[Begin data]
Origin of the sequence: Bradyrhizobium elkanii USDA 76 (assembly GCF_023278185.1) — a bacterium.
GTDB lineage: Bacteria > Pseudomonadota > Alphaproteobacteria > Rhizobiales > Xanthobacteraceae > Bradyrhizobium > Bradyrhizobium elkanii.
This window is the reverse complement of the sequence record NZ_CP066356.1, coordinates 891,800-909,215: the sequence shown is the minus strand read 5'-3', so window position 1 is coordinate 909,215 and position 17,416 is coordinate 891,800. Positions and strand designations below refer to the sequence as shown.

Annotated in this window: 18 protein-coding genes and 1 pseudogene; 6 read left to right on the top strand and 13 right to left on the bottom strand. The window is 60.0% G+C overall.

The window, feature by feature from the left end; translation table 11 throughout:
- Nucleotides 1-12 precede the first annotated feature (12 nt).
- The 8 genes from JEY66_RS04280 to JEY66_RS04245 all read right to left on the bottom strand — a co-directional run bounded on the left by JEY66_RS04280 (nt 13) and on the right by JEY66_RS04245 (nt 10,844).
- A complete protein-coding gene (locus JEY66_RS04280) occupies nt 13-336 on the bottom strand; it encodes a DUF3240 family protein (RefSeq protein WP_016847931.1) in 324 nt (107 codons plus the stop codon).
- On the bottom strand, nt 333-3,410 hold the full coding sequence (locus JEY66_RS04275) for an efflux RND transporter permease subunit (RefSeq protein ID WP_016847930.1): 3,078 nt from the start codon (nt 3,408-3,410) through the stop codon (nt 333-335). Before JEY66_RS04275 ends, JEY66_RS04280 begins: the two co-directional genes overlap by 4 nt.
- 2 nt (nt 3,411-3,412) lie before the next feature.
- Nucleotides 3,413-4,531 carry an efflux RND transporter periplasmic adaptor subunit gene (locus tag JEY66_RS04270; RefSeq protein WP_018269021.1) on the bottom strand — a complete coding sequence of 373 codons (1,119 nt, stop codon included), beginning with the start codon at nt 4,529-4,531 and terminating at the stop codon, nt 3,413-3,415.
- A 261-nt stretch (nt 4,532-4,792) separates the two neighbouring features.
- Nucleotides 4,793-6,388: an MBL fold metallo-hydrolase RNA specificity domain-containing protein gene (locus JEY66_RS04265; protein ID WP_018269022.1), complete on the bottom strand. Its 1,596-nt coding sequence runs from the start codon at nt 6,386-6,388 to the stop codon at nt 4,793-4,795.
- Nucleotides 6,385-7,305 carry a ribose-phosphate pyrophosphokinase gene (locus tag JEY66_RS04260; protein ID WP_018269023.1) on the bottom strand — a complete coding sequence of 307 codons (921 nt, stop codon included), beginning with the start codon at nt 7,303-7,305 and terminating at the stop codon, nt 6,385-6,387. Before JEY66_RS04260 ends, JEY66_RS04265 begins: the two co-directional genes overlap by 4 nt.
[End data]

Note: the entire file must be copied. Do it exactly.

Origin of the sequence: Bradyrhizobium elkanii USDA 76 (assembly GCF_023278185.1) — a bacterium.
GTDB lineage: Bacteria > Pseudomonadota > Alphaproteobacteria > Rhizobiales > Xanthobacteraceae > Bradyrhizobium > Bradyrhizobium elkanii.
This window is the reverse complement of the sequence record NZ_CP066356.1, coordinates 891,800-909,215: the sequence shown is the minus strand read 5'-3', so window position 1 is coordinate 909,215 and position 17,416 is coordinate 891,800. Positions and strand designations below refer to the sequence as shown.

Annotated in this window: 18 protein-coding genes and 1 pseudogene; 6 read left to right on the top strand and 13 right to left on the bottom strand. The window is 60.0% G+C overall.

The window, feature by feature from the left end; translation table 11 throughout:
- Nucleotides 1-12 precede the first annotated feature (12 nt).
- The 8 genes from JEY66_RS04280 to JEY66_RS04245 all read right to left on the bottom strand — a co-directional run bounded on the left by JEY66_RS04280 (nt 13) and on the right by JEY66_RS04245 (nt 10,844).
- A complete protein-coding gene (locus JEY66_RS04280) occupies nt 13-336 on the bottom strand; it encodes a DUF3240 family protein (RefSeq protein WP_016847931.1) in 324 nt (107 codons plus the stop codon).
- On the bottom strand, nt 333-3,410 hold the full coding sequence (locus JEY66_RS04275) for an efflux RND transporter permease subunit (RefSeq protein ID WP_016847930.1): 3,078 nt from the start codon (nt 3,408-3,410) through the stop codon (nt 333-335). Before JEY66_RS04275 ends, JEY66_RS04280 begins: the two co-directional genes overlap by 4 nt.
- 2 nt (nt 3,411-3,412) lie before the next feature.
- Nucleotides 3,413-4,531 carry an efflux RND transporter periplasmic adaptor subunit gene (locus tag JEY66_RS04270; RefSeq protein WP_018269021.1) on the bottom strand — a complete coding sequence of 373 codons (1,119 nt, stop codon included), beginning with the start codon at nt 4,529-4,531 and terminating at the stop codon, nt 3,413-3,415.
- A 261-nt stretch (nt 4,532-4,792) separates the two neighbouring features.
- Nucleotides 4,793-6,388: an MBL fold metallo-hydrolase RNA specificity domain-containing protein gene (locus JEY66_RS04265; protein ID WP_018269022.1), complete on the bottom strand. Its 1,596-nt coding sequence runs from the start codon at nt 6,386-6,388 to the stop codon at nt 4,793-4,795.
- Nucleotides 6,385-7,305 carry a ribose-phosphate pyrophosphokinase gene (locus tag JEY66_RS04260; protein ID WP_018269023.1) on the bottom strand — a complete coding sequence of 307 codons (921 nt, stop codon included), beginning with the start codon at nt 7,303-7,305 and terminating at the stop codon, nt 6,385-6,387. Before JEY66_RS04260 ends, JEY66_RS04265 begins: the two co-directional genes overlap by 4 nt.